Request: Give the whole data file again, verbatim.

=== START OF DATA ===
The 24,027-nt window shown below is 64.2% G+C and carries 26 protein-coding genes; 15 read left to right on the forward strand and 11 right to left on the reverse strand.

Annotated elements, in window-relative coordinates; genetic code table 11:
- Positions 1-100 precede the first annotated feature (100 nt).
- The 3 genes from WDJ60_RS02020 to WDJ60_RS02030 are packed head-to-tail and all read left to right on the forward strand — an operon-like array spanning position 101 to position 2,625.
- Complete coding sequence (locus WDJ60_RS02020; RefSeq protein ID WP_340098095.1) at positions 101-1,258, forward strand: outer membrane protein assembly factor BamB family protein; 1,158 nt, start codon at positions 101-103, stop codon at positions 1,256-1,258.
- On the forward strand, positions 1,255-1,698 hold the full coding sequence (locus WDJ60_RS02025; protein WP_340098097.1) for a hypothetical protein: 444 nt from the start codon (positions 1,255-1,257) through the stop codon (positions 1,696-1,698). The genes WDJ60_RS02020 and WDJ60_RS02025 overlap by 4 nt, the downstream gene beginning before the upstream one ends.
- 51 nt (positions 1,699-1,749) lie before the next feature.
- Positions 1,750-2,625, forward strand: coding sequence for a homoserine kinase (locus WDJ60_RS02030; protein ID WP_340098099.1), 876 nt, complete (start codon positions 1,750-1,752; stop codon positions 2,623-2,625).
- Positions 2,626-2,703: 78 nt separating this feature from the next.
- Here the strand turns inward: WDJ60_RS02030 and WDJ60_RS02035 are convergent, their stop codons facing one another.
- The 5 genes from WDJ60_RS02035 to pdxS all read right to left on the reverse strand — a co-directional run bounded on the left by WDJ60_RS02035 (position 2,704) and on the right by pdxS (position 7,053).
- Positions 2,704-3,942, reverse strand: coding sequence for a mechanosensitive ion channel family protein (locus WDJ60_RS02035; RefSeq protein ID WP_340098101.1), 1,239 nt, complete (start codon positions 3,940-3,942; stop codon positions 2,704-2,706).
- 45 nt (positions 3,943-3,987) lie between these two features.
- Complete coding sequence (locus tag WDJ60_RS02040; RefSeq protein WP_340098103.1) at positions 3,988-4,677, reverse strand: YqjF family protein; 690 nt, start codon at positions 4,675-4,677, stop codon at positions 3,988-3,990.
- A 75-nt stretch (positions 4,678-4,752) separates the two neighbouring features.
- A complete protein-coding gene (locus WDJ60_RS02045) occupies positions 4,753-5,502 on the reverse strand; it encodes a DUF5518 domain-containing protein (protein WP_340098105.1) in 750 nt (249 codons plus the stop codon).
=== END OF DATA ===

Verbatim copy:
The 24,027-nt window shown below is 64.2% G+C and carries 26 protein-coding genes; 15 read left to right on the forward strand and 11 right to left on the reverse strand.

Annotated elements, in window-relative coordinates; genetic code table 11:
- Positions 1-100 precede the first annotated feature (100 nt).
- The 3 genes from WDJ60_RS02020 to WDJ60_RS02030 are packed head-to-tail and all read left to right on the forward strand — an operon-like array spanning position 101 to position 2,625.
- Complete coding sequence (locus WDJ60_RS02020; RefSeq protein ID WP_340098095.1) at positions 101-1,258, forward strand: outer membrane protein assembly factor BamB family protein; 1,158 nt, start codon at positions 101-103, stop codon at positions 1,256-1,258.
- On the forward strand, positions 1,255-1,698 hold the full coding sequence (locus WDJ60_RS02025; protein WP_340098097.1) for a hypothetical protein: 444 nt from the start codon (positions 1,255-1,257) through the stop codon (positions 1,696-1,698). The genes WDJ60_RS02020 and WDJ60_RS02025 overlap by 4 nt, the downstream gene beginning before the upstream one ends.
- 51 nt (positions 1,699-1,749) lie before the next feature.
- Positions 1,750-2,625, forward strand: coding sequence for a homoserine kinase (locus WDJ60_RS02030; protein ID WP_340098099.1), 876 nt, complete (start codon positions 1,750-1,752; stop codon positions 2,623-2,625).
- Positions 2,626-2,703: 78 nt separating this feature from the next.
- Here the strand turns inward: WDJ60_RS02030 and WDJ60_RS02035 are convergent, their stop codons facing one another.
- The 5 genes from WDJ60_RS02035 to pdxS all read right to left on the reverse strand — a co-directional run bounded on the left by WDJ60_RS02035 (position 2,704) and on the right by pdxS (position 7,053).
- Positions 2,704-3,942, reverse strand: coding sequence for a mechanosensitive ion channel family protein (locus WDJ60_RS02035; RefSeq protein ID WP_340098101.1), 1,239 nt, complete (start codon positions 3,940-3,942; stop codon positions 2,704-2,706).
- 45 nt (positions 3,943-3,987) lie between these two features.
- Complete coding sequence (locus tag WDJ60_RS02040; RefSeq protein WP_340098103.1) at positions 3,988-4,677, reverse strand: YqjF family protein; 690 nt, start codon at positions 4,675-4,677, stop codon at positions 3,988-3,990.
- A 75-nt stretch (positions 4,678-4,752) separates the two neighbouring features.
- A complete protein-coding gene (locus WDJ60_RS02045) occupies positions 4,753-5,502 on the reverse strand; it encodes a DUF5518 domain-containing protein (protein WP_340098105.1) in 750 nt (249 codons plus the stop codon).